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On disc: Bloodwork

The Final End Principle - Claudia Ehrhardt - 7 stars

The Final End Principle

The Final End Principle
(Dockyard 1 - 2009)

The Paderborn-based band Bloodwork was founded in 2006 and has a stable line-up since 2007. The recorded a demo which was Demo Of The Month at Germany's Metal Hammer and they played in 2008 at W.O.A. and Summer Breeze. Now the quintet presents their debut album which is in the vein of Soilwork, Hatesphere and Killswitch Engaged - it's said. So let's check it out!
A short intro leads into The Enemy Within, a fast track with galloping riffs and aggressive vocals. The guys try to combine thrashy riffs and harsh vocals with melodies. The melodies are mainly presented by the guitars of Nikko and Robert, but also the backings are highly melodic. David's vocals are aggressive and harsh, but stays away from growls - most of the time. The following Ex Vita isn't a straight rocker, it offers twists and turns, tempi changes - and again a very melodic refrain. Especially the guitar work sticks out. At A Cycle Once Broken they remind me a bit of Mercenary - at least for a moment. Staccato riffing leads into the fast Demonic. But even if the song is a fast one, they vary a bit. Thrash attacks and a catchy refrain show the different sides of Bloodwork. With crunchy riffs they lead into Hellbound, the guitars at the opening part are obviously influenced by more traditional metal, but then they speed up a bit. The songs musically are almost thrashy power metal with great melodies and fat riffs which work well with the melodic backings, only the harsh vocals / growls give it a different edge... a melodic death metal / metalcore touch. Sure, there are many fans who will love David's vocals, but personally I think that clean vocals would give the songs a different dynamic... At Camp X-Ray the refrain is a bit Nevermore-ish... and the song would be more like the Seattlites, if it wouldn't have the growls. After a slow opening part of Graveheart they storm off into a thrash attack with mean vocals. A song which shows influences of Bay Area thrashers... But they change again and add a catchy up-tempo part. At the following Drowning Stone the chorus seems somehow out of place... But again the guitar play of Nikko and Robert sticks out and I think they are limited a bit by singer David... But that's probably a matter of taste... A keyboard and the guitars lead into the melodic Silent Revolution. The song gets an aggressive edge only from the vocals, the fast riffing make it just heavier. Spoken words lead into the closer Insufficient. Staccato riffs combined with keyboard follows before they head into a thrash part.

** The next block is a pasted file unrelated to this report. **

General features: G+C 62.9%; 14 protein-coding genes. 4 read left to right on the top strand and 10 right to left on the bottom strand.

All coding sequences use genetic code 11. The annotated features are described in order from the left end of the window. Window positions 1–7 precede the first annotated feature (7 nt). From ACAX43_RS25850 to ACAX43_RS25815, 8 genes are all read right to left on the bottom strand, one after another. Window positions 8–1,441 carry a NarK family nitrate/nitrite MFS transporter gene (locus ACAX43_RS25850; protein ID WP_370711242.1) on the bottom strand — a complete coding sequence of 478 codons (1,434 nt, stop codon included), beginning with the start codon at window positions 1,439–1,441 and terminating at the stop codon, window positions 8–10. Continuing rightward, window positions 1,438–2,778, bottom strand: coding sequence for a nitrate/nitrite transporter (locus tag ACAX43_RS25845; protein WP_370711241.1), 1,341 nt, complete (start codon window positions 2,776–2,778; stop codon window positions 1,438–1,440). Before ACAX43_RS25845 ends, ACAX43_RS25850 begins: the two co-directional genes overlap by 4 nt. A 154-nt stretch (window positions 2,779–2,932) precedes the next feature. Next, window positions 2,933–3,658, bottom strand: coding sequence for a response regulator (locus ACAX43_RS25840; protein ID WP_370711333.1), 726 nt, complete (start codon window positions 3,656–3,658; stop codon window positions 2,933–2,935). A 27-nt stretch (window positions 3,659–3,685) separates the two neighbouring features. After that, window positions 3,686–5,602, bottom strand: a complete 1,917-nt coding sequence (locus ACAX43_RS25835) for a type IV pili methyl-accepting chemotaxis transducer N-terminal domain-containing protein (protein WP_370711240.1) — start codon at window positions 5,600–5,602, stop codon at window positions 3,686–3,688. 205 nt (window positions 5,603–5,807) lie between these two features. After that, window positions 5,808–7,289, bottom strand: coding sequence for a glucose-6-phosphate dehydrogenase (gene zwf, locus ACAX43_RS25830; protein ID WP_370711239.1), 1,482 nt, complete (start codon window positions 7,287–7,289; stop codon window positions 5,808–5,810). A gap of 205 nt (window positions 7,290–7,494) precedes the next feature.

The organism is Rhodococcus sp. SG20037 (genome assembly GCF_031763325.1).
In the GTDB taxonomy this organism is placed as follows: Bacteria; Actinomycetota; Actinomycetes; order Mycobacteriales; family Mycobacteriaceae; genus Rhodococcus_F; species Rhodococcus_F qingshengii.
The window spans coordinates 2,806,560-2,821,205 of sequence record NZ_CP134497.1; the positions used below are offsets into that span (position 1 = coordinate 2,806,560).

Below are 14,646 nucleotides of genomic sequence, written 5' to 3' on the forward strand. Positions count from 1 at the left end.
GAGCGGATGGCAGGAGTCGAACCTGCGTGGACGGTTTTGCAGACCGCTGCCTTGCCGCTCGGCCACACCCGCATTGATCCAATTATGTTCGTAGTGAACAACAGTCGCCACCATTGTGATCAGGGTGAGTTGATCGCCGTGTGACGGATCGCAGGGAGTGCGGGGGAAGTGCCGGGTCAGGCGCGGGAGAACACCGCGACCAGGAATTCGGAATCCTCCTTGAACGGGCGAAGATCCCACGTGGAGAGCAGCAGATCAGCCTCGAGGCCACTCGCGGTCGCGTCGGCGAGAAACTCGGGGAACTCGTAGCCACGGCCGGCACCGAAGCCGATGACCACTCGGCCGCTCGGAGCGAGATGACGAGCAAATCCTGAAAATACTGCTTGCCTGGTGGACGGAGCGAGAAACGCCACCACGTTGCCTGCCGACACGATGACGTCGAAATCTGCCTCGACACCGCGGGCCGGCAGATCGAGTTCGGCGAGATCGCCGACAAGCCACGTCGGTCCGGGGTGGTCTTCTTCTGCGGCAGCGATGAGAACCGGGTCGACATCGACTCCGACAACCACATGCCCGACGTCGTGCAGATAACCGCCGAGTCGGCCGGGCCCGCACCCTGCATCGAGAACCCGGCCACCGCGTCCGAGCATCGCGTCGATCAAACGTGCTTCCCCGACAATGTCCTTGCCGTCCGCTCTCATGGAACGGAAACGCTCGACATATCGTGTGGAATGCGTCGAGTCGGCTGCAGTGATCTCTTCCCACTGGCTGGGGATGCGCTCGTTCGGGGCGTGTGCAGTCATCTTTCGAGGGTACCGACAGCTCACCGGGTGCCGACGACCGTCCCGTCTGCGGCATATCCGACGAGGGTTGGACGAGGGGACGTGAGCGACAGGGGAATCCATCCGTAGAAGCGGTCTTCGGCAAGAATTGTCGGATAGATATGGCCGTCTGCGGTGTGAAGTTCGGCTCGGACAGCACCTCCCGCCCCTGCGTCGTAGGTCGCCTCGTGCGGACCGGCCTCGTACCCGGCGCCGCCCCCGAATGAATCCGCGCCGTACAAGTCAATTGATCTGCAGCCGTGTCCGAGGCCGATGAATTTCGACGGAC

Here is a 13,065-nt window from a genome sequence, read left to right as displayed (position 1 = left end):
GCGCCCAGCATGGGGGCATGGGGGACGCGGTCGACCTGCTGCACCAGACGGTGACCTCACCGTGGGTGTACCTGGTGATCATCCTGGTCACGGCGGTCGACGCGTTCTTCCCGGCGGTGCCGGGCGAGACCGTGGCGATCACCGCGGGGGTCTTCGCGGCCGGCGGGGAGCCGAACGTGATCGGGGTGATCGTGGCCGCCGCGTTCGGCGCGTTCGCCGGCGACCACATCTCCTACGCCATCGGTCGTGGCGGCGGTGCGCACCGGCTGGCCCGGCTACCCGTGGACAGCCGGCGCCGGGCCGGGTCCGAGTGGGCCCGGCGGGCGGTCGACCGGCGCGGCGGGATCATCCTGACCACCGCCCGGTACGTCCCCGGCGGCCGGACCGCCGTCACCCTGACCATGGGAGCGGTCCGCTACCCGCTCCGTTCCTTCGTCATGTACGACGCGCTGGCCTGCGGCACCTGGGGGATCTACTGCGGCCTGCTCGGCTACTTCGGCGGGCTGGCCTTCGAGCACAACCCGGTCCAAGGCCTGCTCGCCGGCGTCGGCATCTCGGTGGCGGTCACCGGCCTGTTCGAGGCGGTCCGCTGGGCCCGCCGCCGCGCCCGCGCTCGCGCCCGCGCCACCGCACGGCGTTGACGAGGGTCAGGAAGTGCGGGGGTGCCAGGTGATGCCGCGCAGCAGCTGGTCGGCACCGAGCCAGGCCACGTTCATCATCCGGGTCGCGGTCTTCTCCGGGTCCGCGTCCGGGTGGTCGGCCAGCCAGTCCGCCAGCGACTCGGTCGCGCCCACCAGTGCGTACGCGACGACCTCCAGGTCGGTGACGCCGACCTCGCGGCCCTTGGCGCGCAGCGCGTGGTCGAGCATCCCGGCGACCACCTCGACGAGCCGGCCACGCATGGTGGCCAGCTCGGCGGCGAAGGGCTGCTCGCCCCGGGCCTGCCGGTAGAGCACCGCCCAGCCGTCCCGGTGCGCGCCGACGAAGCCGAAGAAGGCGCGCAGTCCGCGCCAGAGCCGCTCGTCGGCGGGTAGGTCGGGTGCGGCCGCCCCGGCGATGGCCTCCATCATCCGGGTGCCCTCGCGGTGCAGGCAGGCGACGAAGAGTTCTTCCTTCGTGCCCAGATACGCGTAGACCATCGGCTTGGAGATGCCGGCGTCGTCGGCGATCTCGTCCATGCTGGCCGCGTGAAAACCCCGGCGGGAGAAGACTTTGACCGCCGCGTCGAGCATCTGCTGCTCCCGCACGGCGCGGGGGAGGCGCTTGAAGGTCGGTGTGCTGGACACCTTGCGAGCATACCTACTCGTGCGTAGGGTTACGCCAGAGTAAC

Okay, the German youngsters don't present something new and there are similarities to Soilwork, but they show a bunch of good songs, But I think they have to find their own style, coz so many will see them as Soilwork clones. On the other hand they just started and so they have to proof with their next album that they can go their own way.

7 stars

Claudia Ehrhardt


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